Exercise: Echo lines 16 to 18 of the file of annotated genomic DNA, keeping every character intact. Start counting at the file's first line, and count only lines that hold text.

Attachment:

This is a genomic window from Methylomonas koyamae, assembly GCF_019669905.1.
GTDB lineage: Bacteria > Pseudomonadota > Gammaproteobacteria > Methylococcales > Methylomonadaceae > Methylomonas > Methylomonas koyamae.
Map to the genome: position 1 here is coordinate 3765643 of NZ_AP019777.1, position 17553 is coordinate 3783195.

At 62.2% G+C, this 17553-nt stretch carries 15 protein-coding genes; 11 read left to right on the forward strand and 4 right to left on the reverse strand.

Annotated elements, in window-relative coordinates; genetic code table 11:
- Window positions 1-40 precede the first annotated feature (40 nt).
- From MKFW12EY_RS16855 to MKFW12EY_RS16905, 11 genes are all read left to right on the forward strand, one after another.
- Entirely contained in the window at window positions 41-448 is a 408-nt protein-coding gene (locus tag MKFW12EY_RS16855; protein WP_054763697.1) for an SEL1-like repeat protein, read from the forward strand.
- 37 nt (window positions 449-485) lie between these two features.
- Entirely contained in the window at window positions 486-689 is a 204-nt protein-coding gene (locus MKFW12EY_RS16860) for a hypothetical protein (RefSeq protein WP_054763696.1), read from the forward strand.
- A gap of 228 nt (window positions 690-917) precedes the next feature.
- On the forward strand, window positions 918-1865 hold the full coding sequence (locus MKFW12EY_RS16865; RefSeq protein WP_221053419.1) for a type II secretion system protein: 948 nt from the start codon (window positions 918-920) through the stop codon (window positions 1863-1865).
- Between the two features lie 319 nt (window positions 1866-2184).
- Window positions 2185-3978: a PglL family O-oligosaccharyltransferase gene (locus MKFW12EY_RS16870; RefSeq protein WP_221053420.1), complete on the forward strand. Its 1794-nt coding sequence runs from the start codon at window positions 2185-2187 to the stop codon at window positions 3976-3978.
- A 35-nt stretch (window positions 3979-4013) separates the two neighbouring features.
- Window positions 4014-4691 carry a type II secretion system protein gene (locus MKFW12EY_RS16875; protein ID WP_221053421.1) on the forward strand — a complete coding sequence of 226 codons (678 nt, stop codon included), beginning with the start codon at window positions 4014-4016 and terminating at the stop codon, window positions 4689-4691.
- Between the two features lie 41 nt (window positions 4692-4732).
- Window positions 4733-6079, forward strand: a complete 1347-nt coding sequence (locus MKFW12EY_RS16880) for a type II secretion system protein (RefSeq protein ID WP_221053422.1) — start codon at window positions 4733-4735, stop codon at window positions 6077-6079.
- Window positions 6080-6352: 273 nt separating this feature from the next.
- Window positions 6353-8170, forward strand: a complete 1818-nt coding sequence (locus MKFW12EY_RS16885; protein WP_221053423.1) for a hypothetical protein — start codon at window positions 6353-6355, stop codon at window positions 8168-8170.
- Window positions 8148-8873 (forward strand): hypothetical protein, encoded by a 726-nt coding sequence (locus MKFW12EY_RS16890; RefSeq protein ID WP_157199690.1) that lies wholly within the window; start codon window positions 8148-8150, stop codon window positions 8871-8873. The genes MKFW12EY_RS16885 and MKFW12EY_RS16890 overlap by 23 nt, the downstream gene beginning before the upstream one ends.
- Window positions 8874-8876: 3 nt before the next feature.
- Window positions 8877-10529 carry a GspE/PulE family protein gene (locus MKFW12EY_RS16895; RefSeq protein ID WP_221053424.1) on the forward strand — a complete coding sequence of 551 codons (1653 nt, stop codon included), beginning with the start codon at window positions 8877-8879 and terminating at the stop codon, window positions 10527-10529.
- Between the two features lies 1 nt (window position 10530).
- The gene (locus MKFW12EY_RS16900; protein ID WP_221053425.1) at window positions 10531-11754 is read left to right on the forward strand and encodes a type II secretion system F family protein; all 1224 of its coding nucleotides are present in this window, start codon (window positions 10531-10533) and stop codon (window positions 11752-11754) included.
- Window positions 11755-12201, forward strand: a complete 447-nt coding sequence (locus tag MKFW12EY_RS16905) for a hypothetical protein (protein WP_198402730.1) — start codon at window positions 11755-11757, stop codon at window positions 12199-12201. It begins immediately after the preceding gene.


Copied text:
- Window positions 4014-4691 carry a type II secretion system protein gene (locus MKFW12EY_RS16875; protein ID WP_221053421.1) on the forward strand — a complete coding sequence of 226 codons (678 nt, stop codon included), beginning with the start codon at window positions 4014-4016 and terminating at the stop codon, window positions 4689-4691.
- Between the two features lie 41 nt (window positions 4692-4732).
- Window positions 4733-6079, forward strand: a complete 1347-nt coding sequence (locus MKFW12EY_RS16880) for a type II secretion system protein (RefSeq protein ID WP_221053422.1) — start codon at window positions 4733-4735, stop codon at window positions 6077-6079.